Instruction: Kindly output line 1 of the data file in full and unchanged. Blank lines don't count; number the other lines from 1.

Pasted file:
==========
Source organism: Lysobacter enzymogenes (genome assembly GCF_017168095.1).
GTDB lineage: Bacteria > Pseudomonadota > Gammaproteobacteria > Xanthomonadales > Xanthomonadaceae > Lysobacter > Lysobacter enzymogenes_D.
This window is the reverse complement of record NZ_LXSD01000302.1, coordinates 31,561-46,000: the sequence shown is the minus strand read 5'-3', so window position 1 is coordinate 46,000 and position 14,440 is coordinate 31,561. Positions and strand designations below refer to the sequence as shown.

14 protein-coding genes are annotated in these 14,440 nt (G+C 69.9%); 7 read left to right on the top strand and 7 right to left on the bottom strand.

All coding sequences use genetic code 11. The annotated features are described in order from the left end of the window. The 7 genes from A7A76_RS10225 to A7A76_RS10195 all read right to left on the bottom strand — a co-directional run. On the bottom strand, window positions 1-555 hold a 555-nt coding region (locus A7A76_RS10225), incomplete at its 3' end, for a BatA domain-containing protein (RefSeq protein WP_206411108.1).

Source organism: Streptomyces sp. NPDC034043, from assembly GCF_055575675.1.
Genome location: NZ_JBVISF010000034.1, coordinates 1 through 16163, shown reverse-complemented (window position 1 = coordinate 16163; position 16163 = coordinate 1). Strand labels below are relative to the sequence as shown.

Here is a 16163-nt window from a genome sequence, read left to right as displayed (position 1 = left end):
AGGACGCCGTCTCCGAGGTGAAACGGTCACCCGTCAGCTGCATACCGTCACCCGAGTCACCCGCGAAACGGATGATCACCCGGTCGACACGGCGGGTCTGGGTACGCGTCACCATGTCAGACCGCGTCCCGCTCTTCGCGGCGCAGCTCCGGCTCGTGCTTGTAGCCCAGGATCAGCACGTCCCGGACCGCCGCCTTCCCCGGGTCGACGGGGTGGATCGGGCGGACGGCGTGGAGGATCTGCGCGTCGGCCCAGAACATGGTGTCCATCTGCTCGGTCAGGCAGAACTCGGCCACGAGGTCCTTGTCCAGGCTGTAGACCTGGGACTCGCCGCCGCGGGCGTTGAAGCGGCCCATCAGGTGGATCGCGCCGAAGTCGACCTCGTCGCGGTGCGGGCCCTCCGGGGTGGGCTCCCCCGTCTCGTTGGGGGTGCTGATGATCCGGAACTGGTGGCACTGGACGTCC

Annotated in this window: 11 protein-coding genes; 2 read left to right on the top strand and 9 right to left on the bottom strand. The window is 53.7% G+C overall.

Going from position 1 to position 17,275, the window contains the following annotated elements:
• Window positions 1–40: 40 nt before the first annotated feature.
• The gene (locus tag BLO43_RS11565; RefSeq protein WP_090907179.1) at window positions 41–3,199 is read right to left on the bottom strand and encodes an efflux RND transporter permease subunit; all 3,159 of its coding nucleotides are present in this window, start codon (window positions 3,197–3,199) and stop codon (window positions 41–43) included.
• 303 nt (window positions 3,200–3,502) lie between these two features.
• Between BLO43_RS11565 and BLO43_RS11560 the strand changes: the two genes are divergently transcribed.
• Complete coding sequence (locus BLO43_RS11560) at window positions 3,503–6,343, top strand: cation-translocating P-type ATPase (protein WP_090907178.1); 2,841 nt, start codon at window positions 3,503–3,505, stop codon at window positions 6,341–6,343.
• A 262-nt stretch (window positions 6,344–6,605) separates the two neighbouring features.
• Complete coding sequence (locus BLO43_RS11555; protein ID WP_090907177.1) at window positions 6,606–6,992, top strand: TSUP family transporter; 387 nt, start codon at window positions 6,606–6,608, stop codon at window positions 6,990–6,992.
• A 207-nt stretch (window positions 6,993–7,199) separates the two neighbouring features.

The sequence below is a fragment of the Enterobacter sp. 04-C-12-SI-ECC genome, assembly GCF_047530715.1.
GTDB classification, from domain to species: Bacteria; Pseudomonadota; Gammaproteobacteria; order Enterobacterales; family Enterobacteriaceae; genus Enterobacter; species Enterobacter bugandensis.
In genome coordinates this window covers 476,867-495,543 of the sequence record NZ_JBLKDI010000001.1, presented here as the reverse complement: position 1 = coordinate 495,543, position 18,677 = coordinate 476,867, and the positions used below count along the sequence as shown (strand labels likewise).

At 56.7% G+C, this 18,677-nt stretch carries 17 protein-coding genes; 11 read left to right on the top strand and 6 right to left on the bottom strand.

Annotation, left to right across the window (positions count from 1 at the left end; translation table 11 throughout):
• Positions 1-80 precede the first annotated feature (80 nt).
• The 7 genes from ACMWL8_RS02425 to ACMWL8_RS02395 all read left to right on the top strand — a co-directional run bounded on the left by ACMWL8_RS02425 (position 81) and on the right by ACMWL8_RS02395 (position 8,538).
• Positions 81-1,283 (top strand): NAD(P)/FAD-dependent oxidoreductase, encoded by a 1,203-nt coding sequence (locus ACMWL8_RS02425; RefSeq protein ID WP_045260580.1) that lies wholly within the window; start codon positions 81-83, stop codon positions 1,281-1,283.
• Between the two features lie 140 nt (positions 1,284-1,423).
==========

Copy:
Source organism: Lysobacter enzymogenes (genome assembly GCF_017168095.1).